Wine, a popular software that lets users run Windows apps on Linux and other Unix-like operating systems, will release a version for Android that will let users accomplish the same.
Alexandre Julliard, the original developer of Wine for Linux, confirmed that Wine for Google's Android platform was being worked upon and briefly demoed a very early version of the same. According to reports, the performance was "horrendously slow", but that was expected given that the Android environment itself was emulated on a Mac, instead of using a live Android device.
A progress report was also provided on Wine for ARM devices, a project that will help ARM devices run applications designed to run on x86 platforms. Given the rise of ARM devices, there is a lot of interest in the project, and the work is said to be in significantly more advanced stage than Wine for Android.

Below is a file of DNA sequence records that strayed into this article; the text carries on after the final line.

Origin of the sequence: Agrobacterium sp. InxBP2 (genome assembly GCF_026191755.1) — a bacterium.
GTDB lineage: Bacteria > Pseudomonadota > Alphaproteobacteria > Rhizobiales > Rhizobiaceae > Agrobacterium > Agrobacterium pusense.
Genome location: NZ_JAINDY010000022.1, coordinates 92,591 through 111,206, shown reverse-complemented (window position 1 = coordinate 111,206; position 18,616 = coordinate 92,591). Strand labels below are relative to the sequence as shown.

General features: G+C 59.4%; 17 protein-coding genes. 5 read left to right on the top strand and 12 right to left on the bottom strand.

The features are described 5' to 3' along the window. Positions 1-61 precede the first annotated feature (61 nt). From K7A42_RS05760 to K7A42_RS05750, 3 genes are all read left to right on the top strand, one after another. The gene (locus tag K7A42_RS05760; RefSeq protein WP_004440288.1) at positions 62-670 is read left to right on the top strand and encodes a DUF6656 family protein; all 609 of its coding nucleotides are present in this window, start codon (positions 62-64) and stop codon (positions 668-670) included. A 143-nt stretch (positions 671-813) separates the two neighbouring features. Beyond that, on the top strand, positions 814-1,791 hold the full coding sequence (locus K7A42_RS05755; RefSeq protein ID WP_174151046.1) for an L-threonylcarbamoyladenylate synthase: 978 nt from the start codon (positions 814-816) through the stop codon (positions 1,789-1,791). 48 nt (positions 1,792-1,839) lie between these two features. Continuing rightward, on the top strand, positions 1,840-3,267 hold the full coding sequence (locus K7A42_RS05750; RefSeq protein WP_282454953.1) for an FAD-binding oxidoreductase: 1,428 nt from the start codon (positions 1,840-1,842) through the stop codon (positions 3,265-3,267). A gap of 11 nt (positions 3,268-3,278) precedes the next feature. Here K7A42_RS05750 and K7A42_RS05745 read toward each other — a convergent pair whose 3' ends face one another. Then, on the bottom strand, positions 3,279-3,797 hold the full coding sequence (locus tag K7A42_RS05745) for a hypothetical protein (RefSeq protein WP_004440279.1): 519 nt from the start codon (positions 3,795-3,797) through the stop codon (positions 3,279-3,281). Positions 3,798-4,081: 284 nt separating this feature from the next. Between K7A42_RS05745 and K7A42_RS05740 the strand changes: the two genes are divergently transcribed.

Wine originally released way back in 1993 and is one of the most popular programs on the platform. According to Wikipedia, in a 2007 survey by desktoplinux.com of 38,500 Linux desktop users, 31.5% of respondents reported using Wine to run Windows applications. This number was larger than all other x86 virtualization programs combined, as well as larger than the 27.9% who reported not running Windows applications.
Wine, though an open source project, has benefited from sponsorship from CodeWeavers, the company that has hired Julliard and other wine developers to work on CrossOver, CodeWeavers' supported version of Wine. CrossOver offers some additional features not found in Wine.
Wine has also benefited from sponsorship from Google, which has paid CodeWeavers in the past to have some bugs fixed so Picasa runs fine on Linux. Wine has also been multiple-time beneficiary of Google's Summer of Code program, that rewards students with stipends to work on open-source projects.
Image courtesy Phoronix